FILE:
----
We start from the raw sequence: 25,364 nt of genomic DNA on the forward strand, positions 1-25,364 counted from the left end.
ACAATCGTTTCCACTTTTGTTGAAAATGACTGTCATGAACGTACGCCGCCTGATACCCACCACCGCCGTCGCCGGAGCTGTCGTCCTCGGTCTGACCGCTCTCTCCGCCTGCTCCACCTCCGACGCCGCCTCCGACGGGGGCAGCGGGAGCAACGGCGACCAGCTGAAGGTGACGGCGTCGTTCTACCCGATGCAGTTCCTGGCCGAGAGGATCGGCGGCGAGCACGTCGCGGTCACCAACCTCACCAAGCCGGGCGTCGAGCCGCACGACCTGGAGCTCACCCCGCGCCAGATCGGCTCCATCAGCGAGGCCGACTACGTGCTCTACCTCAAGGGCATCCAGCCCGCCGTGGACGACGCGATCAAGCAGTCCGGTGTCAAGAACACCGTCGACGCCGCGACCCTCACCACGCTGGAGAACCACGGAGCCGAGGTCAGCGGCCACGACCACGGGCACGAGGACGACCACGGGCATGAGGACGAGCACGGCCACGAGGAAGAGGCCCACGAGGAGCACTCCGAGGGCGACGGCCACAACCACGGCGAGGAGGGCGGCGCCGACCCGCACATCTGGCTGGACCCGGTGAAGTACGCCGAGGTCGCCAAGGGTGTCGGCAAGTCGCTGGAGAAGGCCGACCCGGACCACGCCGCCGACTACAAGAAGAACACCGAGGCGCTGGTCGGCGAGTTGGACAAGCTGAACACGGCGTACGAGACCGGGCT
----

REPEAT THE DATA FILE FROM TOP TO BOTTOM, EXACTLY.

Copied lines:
We start from the raw sequence: 25,364 nt of genomic DNA on the forward strand, positions 1-25,364 counted from the left end.
ACAATCGTTTCCACTTTTGTTGAAAATGACTGTCATGAACGTACGCCGCCTGATACCCACCACCGCCGTCGCCGGAGCTGTCGTCCTCGGTCTGACCGCTCTCTCCGCCTGCTCCACCTCCGACGCCGCCTCCGACGGGGGCAGCGGGAGCAACGGCGACCAGCTGAAGGTGACGGCGTCGTTCTACCCGATGCAGTTCCTGGCCGAGAGGATCGGCGGCGAGCACGTCGCGGTCACCAACCTCACCAAGCCGGGCGTCGAGCCGCACGACCTGGAGCTCACCCCGCGCCAGATCGGCTCCATCAGCGAGGCCGACTACGTGCTCTACCTCAAGGGCATCCAGCCCGCCGTGGACGACGCGATCAAGCAGTCCGGTGTCAAGAACACCGTCGACGCCGCGACCCTCACCACGCTGGAGAACCACGGAGCCGAGGTCAGCGGCCACGACCACGGGCACGAGGACGACCACGGGCATGAGGACGAGCACGGCCACGAGGAAGAGGCCCACGAGGAGCACTCCGAGGGCGACGGCCACAACCACGGCGAGGAGGGCGGCGCCGACCCGCACATCTGGCTGGACCCGGTGAAGTACGCCGAGGTCGCCAAGGGTGTCGGCAAGTCGCTGGAGAAGGCCGACCCGGACCACGCCGCCGACTACAAGAAGAACACCGAGGCGCTGGTCGGCGAGTTGGACAAGCTGAACACGGCGTACGAGACCGGGCT